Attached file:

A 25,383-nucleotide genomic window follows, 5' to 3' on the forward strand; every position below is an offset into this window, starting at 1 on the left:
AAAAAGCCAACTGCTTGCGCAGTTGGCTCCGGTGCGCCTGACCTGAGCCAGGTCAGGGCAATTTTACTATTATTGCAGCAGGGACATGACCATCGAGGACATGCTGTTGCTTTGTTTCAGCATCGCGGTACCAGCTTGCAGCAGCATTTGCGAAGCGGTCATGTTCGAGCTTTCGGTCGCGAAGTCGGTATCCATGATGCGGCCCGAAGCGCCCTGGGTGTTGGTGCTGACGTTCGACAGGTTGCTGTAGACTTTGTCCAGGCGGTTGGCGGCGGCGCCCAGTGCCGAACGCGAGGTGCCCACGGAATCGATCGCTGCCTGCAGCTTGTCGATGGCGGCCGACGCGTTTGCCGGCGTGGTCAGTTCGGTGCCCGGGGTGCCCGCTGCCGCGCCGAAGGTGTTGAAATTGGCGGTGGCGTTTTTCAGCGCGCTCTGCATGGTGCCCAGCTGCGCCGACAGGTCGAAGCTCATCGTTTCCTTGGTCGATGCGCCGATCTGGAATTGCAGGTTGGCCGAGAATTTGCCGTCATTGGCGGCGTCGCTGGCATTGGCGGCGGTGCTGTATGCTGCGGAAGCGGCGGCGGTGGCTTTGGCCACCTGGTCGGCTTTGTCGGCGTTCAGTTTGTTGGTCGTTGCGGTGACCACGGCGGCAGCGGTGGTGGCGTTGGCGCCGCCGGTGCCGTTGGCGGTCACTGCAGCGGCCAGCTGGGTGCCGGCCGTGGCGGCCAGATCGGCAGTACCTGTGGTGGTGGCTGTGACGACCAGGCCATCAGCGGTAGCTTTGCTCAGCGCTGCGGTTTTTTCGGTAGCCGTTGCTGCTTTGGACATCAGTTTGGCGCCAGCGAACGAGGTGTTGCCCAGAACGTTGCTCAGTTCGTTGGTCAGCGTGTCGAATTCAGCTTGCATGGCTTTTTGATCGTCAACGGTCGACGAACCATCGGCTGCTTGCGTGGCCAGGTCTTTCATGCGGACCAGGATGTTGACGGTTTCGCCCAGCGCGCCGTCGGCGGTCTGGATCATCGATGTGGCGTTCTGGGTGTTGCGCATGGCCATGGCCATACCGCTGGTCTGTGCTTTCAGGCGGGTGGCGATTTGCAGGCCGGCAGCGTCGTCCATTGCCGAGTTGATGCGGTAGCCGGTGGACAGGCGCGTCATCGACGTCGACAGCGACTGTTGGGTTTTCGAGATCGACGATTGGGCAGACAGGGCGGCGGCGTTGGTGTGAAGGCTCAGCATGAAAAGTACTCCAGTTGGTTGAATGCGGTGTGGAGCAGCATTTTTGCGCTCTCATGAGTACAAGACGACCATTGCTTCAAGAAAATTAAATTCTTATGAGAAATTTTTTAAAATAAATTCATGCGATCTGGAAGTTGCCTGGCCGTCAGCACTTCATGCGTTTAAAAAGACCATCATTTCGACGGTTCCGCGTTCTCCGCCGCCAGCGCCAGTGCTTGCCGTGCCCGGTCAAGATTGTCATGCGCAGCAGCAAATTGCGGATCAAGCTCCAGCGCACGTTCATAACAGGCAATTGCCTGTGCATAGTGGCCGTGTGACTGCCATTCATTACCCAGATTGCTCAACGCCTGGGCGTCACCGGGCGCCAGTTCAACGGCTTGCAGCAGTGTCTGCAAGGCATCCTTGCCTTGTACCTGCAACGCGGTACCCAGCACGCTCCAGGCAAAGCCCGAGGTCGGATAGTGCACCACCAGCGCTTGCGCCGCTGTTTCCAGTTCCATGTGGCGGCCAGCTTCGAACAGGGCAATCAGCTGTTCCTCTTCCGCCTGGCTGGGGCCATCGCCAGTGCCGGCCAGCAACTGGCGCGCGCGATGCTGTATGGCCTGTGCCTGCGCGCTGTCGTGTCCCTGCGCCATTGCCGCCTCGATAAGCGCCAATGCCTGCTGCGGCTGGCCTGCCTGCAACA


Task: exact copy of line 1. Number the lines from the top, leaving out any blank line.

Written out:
A 25,383-nucleotide genomic window follows, 5' to 3' on the forward strand; every position below is an offset into this window, starting at 1 on the left: